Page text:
The other day I wrote comparing Democrats versus Republicans using the famous 1968 quote from George Wallace that between the two parties there isn’t “a dime’s worth of difference.”
It seems almost irrefutable that whenever an opportunity arises to enrich themselves or feather their political nests with tax dollars, members of both parties are equally susceptible to temptation. If there is any measurable difference between parties it is manifest only at that moment when a pol is caught with his ethical trousers down around his ankles.
When Republican congressman Bob Ney of Ohio got trapped in the flypaper of the Abramoff bribes scandal, the chorus of voices demanding his resignation included many prominent Republicans.
Tom Delay of Texas became embroiled in a scandal in his home state over questionable campaign contributions. Democrats howled for his political head but few of his liberal critics could be heard over the din of his own party members demanding his resignation.
Florida Republican Mark Foley was accused of sending inappropriate, sexually suggestive emails to a 16-year-old male congressional page. Again, Republicans were prominent in their efforts to get Foley to resign. More than just Foley, Democrats AND Republicans demanded the resignation of Speaker Dennis Hastert when it became evident that he had turned a blind eye to serious allegations about Foley’s behavior.
Democrats like the game of political gotcha. They like to rub Republican noses in the many examples of Republican lapses and forget that it is often Republicans who have lead the effort to purge their party of the bad boys. The favorite Democratic trump card is the Watergate scandal that disgraced Republican president Richard Nixon. The joker in the deck that Democrats are quick to discard is that Republicans were instrumental in exposing much of Nixon’s corruption. Republican Howard Baker asked the now famous question, “what did the president know, and when did he know it?” While working as a staffer on the Irwin Committee, Fred Thompson, recent Senator from Tennessee and likely Republican candidate for president in 2008, asked the critical questions that divulged the existence of the White House tape recordings that ultimately provided the famous “smoking gun” of Richard Nixon admitting his role the Watergate cover-up.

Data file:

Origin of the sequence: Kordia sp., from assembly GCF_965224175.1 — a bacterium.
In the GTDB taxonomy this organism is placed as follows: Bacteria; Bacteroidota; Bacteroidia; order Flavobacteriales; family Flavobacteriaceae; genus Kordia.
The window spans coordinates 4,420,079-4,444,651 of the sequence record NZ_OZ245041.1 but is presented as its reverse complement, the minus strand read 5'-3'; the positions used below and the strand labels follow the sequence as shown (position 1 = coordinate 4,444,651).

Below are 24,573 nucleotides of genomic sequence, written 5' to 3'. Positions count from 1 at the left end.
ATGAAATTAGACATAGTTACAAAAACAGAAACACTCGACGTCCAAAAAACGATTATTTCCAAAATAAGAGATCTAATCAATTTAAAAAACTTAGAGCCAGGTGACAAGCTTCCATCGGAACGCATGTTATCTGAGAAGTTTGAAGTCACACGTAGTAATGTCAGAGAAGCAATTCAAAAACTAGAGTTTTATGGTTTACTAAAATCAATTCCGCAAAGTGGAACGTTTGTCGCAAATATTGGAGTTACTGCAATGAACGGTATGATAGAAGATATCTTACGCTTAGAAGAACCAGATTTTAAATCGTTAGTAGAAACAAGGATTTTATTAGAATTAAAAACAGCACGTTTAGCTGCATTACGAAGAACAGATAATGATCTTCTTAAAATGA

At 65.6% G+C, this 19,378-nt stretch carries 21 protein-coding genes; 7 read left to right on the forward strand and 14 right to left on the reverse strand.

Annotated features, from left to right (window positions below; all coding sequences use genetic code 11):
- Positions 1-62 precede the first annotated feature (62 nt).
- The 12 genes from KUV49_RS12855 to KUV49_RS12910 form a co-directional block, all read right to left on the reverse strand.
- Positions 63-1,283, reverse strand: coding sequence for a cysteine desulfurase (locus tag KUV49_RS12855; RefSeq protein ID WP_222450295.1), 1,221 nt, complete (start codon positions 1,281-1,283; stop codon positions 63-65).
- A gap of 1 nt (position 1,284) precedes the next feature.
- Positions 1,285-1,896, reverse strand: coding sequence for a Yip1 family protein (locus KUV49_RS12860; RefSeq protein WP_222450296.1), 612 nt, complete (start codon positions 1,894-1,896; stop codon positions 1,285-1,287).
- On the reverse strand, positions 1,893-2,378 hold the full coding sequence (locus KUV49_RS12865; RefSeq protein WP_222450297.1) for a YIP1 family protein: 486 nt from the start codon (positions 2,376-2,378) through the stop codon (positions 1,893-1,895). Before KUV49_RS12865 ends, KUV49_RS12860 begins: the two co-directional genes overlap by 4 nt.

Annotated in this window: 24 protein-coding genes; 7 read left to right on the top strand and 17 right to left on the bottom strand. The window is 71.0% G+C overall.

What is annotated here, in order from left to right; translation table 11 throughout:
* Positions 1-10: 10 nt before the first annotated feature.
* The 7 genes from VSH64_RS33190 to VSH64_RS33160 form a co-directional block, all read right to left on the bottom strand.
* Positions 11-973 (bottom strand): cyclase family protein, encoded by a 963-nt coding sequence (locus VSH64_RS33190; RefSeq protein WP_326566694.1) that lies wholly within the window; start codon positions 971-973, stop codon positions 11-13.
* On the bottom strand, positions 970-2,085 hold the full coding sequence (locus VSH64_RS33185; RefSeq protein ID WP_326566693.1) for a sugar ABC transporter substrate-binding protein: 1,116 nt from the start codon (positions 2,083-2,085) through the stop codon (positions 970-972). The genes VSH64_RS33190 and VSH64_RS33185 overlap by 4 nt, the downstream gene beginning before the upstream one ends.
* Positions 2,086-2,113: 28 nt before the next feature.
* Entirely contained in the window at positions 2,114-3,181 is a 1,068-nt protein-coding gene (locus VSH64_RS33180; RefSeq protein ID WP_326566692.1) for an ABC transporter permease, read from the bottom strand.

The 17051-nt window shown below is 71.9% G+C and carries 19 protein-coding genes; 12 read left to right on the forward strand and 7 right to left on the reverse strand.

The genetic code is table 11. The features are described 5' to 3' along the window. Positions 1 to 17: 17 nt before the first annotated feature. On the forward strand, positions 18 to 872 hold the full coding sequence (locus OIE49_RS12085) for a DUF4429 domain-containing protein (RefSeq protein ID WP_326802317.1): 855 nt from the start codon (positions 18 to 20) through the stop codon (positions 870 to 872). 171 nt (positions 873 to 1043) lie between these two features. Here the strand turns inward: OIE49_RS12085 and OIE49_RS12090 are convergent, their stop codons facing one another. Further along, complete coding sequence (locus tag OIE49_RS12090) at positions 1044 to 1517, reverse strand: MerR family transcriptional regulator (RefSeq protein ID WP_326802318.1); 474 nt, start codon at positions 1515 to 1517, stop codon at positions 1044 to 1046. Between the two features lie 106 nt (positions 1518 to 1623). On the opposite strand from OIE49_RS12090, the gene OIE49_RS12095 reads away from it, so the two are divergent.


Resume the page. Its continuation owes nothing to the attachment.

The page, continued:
Compare the Republican behavior in the Watergate scandal and others that have followed on in the last 30 years with the behavior of Democrats in their own scandals such as the Clinton impeachment trial for perjury. Compare the Democratic rationalizations of Clinton’s perjury with their fervor to lynch Bush White House aide “Scooter” Libby.
Earlier this week a grand jury handed down a 16-count indictment against Louisiana Democrat William Jefferson. The charges against Jefferson are at least as damning as those brought against Tom Delay. Will Democrats show the same determination to rid congress of corruption as they did in the Delay case or will they suddenly lose their moral compass and their voices?
I’ve said it before and I’ll say it again: absolute power attracts the absolutely corruptible. In their corruptibility, Democrats and Republicans are the two sides of that same tarnished coin. Where they differ is that the Republicans sometimes remember the rule of law and a few Republicans even try to enforce it.
In the history of American politics some truths are eternal.
Republicans of the late 80’s and early 90’s accused Democrats, then the majority party in control of the national government, of pork barrel spending and corruption. Building on those accusations and the wrecked political careers of Democrats Dan Rostenkowski and Jim Wright, Republican hordes swept the Democratic scoundrels from the political heights of Capital Hill in 1994 with a pledge of fiscal restraint and honesty.
Once in power, however, Republicans quickly proved that they were equally adept at plundering the U.S. Treasury in pursuit of their own political and personal interests. Far from setting a new and higher standard of political integrity, the Republicans proved instead that dishonesty and hypocrisy are endemic to the species politiceans Americanus.
To complete the eternal cycle of the corruptible following the corrupted, Democratic candidates for congress last year trumpeted the customary and predictably empty pledge to end fiscal irresponsibility and corruption. But like the Republican hypocrites of a dozen years ago, this class of Democrats includes its share of scoundrels. Among Democratic leaders is one found to have had thousands of dollars in cash wrapped in aluminum foil in his home freezer. At least two others have been forced to address embarrassing questions about unusual real estate transactions in their home districts. American’s first female speaker of the house Nancy Pelosi appears to have been manipulating the award of government contracts in favor of her husband’s businesses.
Then today in the New York Post comes this AP story titled “Democrats Hide Pet Projects From Voters.” From the article we learn that just months after taking command of the federal government on a platform of openness and honesty, Democrats are manipulating their own rules of procedure to hide at least 36,000 items of pork barrel spending earmarked for favored constituencies.
The more things change, the more they stay the same.